It's called introspection.

It works for me -- even when I'm questioning myself about whether it works at all.


  1. I'm not a big fan of the colored non numbered parallels, just don't get the point. I do like the serial numbered stuff though. Makes me think there are only X amount of sets out there and how cool it would be to get your own

  2. I'm also pretty ambivalent about them. With current sets I'm mostly a player collector, so I don't mid too much, but still: it comes off as a bit contrived.

  3. I'm the same way. I've gone back and forth a few times since returning to collecting. I've worried that I'm contradicting myself at times.

    I swore off 2012 product but naturally went out and bought a few packs (but not much) and I tried to acquire certain cards in trades too.

    And while I'm firmly committed to certain vintage and maybe Heritage, I still went out and bought new cards again in the past two weeks.

    Part of this is simply the fact we're collectors and we love baseball cards, so we're compelled to get what's new and find our favorite team(s) or players. Clearly nothing wrong with that.

    As for the latest colored parallels, I like some (the blues) and I'm enjoying those cards. I don't like others (the reds). My favorite color is blue so that's probably the main reason - although I too have always associated the NL with blue and I've always been an NL guy (despite also rooting for the Tigers).

    Good post.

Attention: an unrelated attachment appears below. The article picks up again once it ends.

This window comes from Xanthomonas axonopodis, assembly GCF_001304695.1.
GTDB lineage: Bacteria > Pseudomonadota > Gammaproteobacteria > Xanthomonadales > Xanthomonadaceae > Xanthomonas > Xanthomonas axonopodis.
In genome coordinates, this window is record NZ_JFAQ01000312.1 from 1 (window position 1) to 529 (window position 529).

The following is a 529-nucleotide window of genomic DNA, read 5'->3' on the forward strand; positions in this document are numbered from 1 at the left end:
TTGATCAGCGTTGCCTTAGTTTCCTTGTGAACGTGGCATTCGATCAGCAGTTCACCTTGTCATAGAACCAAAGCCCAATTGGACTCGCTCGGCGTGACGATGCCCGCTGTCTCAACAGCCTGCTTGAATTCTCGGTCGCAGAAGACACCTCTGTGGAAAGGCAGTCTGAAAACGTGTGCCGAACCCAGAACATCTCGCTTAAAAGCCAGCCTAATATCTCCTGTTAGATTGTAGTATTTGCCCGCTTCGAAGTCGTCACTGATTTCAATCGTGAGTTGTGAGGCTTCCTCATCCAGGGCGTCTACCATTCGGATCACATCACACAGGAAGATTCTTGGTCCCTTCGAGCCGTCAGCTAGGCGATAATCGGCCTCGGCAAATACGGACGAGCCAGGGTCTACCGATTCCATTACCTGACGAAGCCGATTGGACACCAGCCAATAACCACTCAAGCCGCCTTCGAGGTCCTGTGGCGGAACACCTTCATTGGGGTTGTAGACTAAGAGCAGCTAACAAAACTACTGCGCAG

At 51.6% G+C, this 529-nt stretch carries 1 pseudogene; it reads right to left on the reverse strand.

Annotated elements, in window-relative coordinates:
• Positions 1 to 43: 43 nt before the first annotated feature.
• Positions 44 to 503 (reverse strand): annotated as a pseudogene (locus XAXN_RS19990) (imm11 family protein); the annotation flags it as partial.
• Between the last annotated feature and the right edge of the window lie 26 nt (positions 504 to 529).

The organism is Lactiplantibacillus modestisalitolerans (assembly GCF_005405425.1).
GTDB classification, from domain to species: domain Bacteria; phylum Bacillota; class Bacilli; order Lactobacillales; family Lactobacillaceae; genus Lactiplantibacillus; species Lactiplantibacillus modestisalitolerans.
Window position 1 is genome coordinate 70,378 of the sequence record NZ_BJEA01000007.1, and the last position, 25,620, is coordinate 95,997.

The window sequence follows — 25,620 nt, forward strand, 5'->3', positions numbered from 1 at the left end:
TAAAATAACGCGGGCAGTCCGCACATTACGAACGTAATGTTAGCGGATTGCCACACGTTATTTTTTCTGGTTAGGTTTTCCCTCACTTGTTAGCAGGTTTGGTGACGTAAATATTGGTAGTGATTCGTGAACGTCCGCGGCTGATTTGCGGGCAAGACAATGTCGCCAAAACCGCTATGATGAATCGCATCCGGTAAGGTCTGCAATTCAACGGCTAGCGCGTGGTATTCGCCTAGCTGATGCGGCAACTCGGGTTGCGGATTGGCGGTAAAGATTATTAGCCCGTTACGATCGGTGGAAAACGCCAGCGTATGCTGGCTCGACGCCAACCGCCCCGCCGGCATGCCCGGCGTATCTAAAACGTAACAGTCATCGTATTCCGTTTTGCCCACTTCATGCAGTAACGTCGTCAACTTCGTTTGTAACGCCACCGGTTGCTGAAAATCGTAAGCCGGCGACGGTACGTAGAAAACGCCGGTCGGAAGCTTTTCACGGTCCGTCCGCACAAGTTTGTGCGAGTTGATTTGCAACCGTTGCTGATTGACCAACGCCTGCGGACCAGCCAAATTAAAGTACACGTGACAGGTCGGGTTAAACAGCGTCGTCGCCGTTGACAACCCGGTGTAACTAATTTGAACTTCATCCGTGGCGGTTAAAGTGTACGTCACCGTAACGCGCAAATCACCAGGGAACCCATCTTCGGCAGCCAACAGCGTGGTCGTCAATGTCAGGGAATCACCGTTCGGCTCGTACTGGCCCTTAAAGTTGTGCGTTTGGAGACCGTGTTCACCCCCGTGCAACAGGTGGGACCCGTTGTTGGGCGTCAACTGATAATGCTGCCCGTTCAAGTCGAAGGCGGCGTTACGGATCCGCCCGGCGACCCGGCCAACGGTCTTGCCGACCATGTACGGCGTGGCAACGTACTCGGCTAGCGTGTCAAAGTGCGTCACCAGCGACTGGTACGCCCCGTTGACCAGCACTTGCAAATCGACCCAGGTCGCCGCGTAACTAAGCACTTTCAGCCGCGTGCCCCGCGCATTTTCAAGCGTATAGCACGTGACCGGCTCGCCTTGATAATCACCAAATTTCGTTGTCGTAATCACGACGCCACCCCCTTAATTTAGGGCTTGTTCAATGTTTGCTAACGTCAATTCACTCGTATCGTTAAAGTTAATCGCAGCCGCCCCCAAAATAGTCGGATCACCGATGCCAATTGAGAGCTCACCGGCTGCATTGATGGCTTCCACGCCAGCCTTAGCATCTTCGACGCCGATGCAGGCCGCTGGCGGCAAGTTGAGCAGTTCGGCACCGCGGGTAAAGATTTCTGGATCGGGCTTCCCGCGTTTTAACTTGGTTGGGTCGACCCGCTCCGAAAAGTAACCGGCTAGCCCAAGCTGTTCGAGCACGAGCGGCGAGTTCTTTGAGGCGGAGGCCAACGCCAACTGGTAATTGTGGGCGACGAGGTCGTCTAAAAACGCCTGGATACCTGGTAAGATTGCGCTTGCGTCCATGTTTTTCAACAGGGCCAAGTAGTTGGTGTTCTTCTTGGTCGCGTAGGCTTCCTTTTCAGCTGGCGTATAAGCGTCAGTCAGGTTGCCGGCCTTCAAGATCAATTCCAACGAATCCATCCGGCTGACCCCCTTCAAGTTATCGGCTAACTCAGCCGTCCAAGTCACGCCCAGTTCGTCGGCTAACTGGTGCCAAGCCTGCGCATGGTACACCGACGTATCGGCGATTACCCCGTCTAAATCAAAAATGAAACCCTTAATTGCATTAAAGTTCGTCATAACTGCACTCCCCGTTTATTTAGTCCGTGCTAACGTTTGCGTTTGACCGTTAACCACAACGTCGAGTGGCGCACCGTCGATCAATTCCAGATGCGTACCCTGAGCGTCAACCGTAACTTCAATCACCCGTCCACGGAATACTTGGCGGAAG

4. I don't get many Tribe purples either. I buy a few packs for trading purposes. They usually run out early.

    I like the parallels.I try to get as many as I can.

    If I get them I do, if I don't I don't! Que sera sera.

  5. I have pretty much the same philosophy and can also say that I absolutely love parallelsbut I certainly don't need them all. Not even most.

    I kinda wish I had all the purple ones though lol

    I'm just glad the parallels don't come in 14 shades of grey.

  6. I've come to one realization as 2013 Topps has come out - treat the parallels as the base cards since there are fewer regular cards and I like the parallels better than the regular, plain, white bordered cards.

  7. I just wished that blasters were all the same parallel. Go to Wal Mart get all blue cards, go to Target get all red, go to Toys R Us get all purple, go to a hobby store get all white that is the way it should be. No more couple parallels per blaster, that is the way it should be.

  8. We have a Toys R Us nearby. The last time I was in there I didn't see any cards. Guess I didn't look hard enough.
    I've always had the same approach to cards. If I can get it, I want it. Saves time. Not money, though.